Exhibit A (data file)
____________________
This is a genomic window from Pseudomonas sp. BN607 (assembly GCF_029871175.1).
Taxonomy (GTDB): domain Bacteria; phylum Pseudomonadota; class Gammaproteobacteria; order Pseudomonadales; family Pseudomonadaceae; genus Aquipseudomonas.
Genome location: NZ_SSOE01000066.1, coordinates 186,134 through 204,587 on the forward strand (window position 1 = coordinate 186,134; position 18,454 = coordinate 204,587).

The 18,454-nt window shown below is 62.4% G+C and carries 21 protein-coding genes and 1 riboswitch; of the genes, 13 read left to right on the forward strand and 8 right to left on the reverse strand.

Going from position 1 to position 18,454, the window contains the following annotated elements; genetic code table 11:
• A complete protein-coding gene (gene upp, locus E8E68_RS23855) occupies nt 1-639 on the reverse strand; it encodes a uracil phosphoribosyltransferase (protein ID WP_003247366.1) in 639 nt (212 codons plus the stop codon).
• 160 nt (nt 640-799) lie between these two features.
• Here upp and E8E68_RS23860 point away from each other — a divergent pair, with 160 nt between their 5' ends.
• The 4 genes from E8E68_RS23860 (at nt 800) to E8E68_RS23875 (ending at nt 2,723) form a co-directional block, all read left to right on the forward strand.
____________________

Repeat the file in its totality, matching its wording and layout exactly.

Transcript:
This is a genomic window from Pseudomonas sp. BN607 (assembly GCF_029871175.1).
Taxonomy (GTDB): domain Bacteria; phylum Pseudomonadota; class Gammaproteobacteria; order Pseudomonadales; family Pseudomonadaceae; genus Aquipseudomonas.
Genome location: NZ_SSOE01000066.1, coordinates 186,134 through 204,587 on the forward strand (window position 1 = coordinate 186,134; position 18,454 = coordinate 204,587).

The 18,454-nt window shown below is 62.4% G+C and carries 21 protein-coding genes and 1 riboswitch; of the genes, 13 read left to right on the forward strand and 8 right to left on the reverse strand.

Going from position 1 to position 18,454, the window contains the following annotated elements; genetic code table 11:
• A complete protein-coding gene (gene upp, locus E8E68_RS23855) occupies nt 1-639 on the reverse strand; it encodes a uracil phosphoribosyltransferase (protein ID WP_003247366.1) in 639 nt (212 codons plus the stop codon).
• 160 nt (nt 640-799) lie between these two features.
• Here upp and E8E68_RS23860 point away from each other — a divergent pair, with 160 nt between their 5' ends.
• The 4 genes from E8E68_RS23860 (at nt 800) to E8E68_RS23875 (ending at nt 2,723) form a co-directional block, all read left to right on the forward strand.